Even though he was speaking about the generation prior to Tracy’s, Thomas Beaudoin’s summary of the religious quest of Gen X-ers speaks for the generation that follows as well: “Our most fundamental question is ‘Will you be there for me?’ We ask this of our selves, bodies, parents, friends, partners, society, religions, leaders, nation, and even God. The frailty that we perceive threatening all of these relationships continually provokes us to ask this question.”

The church faces a moment of opportunity unprecedented by anything we’ve seen in our short lifetime. The youth culture is crying. Will we listen? Will we understand? Will we avail ourselves of the opportunity to be heard? If and when we answer “no,” the complaints of the young are legitimate. They are right when they look at us and say, “you don’t listen” and “you don’t understand.” In effect, our ignorance tells them, “we don’t care” and “we have nothing to say.” What a tragedy—and sin—it is when we hold back the Good News from those who so desperately need to hear. Perhaps saddest of all is that for the most part, we don’t even know when we’re doing it. Our intentions are otherwise, but the reality raised by their indifferent response is undeniable.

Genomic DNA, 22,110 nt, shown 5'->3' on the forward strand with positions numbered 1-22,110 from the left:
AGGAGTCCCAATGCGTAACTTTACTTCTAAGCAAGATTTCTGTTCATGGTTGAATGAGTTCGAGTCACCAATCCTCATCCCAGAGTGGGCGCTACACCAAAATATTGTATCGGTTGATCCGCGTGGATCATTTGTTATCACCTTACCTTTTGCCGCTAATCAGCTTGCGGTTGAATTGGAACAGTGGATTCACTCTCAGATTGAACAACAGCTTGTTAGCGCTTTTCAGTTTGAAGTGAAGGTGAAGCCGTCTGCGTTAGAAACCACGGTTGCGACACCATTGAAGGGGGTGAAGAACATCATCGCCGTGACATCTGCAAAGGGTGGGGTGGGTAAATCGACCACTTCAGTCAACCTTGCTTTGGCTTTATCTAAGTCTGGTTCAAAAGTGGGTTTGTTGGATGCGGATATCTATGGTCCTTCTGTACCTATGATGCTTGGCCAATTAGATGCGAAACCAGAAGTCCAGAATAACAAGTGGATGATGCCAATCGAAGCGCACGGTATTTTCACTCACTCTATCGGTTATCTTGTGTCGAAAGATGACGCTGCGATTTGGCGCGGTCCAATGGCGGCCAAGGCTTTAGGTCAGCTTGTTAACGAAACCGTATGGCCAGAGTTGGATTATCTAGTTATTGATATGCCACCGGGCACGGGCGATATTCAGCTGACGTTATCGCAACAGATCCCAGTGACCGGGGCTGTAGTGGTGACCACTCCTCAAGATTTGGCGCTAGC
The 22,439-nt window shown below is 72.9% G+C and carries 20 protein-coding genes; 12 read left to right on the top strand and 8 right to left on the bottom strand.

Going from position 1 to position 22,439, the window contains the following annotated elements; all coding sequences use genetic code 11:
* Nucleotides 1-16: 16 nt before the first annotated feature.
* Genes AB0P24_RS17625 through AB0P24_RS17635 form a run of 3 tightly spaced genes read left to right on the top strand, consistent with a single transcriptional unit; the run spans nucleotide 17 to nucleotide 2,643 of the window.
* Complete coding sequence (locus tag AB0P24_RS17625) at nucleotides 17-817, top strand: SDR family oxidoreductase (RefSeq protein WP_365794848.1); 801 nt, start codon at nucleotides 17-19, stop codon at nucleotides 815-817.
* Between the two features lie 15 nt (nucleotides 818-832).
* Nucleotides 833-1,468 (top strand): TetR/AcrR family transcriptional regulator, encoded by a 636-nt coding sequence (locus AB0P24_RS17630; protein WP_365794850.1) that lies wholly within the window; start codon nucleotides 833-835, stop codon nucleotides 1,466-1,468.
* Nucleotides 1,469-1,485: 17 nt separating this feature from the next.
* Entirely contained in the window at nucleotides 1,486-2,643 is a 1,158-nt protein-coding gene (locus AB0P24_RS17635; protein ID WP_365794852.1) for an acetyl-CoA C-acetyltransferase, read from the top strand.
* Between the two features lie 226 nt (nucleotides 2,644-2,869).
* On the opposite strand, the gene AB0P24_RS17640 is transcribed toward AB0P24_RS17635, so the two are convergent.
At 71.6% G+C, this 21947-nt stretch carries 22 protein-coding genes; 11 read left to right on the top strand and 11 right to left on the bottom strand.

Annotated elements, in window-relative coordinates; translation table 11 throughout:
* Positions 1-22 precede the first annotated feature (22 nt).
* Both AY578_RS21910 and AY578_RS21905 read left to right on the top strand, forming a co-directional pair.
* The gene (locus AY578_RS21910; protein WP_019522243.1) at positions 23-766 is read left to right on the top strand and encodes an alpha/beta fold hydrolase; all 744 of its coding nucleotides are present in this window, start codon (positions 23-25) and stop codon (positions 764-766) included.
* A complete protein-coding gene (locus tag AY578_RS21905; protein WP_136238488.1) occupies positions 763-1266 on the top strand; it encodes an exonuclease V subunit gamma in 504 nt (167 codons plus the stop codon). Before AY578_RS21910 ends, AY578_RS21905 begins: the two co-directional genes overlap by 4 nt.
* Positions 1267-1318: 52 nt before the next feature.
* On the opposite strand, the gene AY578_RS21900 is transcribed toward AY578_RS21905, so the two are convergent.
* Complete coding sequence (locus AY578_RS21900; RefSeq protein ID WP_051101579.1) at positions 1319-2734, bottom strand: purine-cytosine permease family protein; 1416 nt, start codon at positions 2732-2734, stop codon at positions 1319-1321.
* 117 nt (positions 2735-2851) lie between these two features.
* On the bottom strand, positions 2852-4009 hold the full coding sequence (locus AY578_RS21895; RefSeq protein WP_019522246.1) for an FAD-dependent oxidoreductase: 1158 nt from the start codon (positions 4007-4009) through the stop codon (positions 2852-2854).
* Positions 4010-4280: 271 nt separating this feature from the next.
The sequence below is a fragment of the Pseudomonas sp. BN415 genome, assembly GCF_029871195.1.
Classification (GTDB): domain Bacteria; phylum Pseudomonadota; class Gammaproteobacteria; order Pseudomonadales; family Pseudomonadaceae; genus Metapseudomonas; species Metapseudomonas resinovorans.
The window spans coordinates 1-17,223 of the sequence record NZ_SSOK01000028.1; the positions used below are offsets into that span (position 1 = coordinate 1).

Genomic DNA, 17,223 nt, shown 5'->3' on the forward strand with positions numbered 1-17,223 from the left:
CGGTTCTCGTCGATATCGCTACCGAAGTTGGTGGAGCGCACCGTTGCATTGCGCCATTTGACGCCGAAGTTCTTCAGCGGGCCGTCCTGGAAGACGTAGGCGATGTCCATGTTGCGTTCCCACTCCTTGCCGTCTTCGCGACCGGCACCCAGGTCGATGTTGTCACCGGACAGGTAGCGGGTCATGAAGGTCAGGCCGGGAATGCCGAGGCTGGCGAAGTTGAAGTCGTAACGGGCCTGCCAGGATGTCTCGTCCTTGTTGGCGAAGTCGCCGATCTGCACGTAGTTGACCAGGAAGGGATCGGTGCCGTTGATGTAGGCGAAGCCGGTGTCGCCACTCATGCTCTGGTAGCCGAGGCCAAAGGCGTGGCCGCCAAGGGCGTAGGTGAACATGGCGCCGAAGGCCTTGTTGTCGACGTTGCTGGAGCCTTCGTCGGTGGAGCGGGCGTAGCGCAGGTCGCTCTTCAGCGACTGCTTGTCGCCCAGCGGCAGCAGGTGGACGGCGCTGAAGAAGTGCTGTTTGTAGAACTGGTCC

John Stott challenges us to look at the incarnation of our Lord as a spectacular example and model of cultural identification: “For the Son of God did not stay in the safe immunity of his heaven, remote from human sin and tragedy. He actually entered our world. He emptied himself of his glory and humbled himself to serve. He took our nature, lived our life, endured our sorrows, felt our hurts, bore our sins and died our death. He penetrated deeply into our humanness. He never stayed aloof from the people he might have been expected to avoid. He made friends with the dropouts of society. He even touched the untouchables. He could not have become more one with us than he did. It was the total identification of love.”

Jesus has something to say to each question and concern voiced by Tracy and her burdened generation. Think again about what they’re verbalizing to us:

  • “We’re changing, confused, and vulnerable.”